6. Florida: The Gators have five players — Michael Taylor, Antonio Morrison, Jarrad Davis, Neiron Ball and Alex Anzalone — competing for the Will, Mike and Sam spots on D.J. Durkin’s defense. Morrison’s a junior and one of Florida’s more gifted players defensively, but off-the-field problems and knee issues have stunted his overall development. Thrust into action earlier than expected as a freshman last season, Davis shined at linebacker over the final three games with 17 total tackles. Davis has shown a strong work ethic throughout fall practice and could be the Gators’ leading tackler this season with a better understanding of scheme and game experience under his belt.

5. South Carolina: A position of weakness and inexperience at this point last season, Skai Moore blossomed into one of the SEC’s top first-year defenders in 2013 and as a sophomore, could be the Gamecocks’ best player on his side of the football. He’ll start along with junior Kaiwan Lewis. Sharrod Golightly, a playmaking freak despite his size at 5-foot-10 and 185 pounds, holds down the spur position as a fifth-year senior. He earned his stripes as a special teamer early in his career before breaking out last fall. True freshman Bryson Allen-Williams could be an instant impact player on the outside.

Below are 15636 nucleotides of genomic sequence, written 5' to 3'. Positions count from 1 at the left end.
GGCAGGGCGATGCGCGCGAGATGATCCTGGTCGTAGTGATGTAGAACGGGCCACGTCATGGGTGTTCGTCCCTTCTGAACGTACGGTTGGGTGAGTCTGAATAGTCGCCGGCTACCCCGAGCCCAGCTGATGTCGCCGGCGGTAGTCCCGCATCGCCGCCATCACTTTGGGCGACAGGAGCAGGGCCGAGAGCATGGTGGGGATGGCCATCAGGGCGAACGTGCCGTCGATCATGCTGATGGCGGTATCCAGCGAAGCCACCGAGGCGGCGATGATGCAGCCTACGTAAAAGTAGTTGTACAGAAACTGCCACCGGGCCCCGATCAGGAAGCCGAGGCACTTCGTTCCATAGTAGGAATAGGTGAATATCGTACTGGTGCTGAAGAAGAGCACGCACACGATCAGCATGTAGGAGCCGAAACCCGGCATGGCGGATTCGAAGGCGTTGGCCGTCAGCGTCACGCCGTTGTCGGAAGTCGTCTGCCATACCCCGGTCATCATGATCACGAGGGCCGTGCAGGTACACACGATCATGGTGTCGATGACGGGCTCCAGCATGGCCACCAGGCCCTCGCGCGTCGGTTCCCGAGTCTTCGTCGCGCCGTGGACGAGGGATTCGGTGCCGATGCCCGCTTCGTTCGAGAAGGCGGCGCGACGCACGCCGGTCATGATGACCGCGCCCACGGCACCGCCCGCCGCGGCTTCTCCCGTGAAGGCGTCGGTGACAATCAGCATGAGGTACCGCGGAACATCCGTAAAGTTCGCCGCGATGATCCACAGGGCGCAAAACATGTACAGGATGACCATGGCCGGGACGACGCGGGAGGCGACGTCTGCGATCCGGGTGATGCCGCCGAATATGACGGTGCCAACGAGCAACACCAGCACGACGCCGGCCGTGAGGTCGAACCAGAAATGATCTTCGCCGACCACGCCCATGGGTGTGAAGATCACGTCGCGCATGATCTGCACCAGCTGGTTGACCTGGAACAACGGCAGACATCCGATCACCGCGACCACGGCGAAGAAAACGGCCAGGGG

4. Mississippi St.: Bulldog fans should savor what we’re projecting as Benardrick McKinney’s final season in Starkville, a likely first-round pick in the 2015 NFL Draft. Few linebackers possess the game-changing ability McKinney provides at the heart of the Mississippi St. defense. Second-year starter Matthew Wells, a senior, should be the Bulldogs’ second-most productive linebacker on the outside and showcases great speed in run support. The other projected starter on the outside for defensive coordinator Geoff Collins is Beniquez Brown, a redshirt sophomore who came on strong as the season progressed last fall.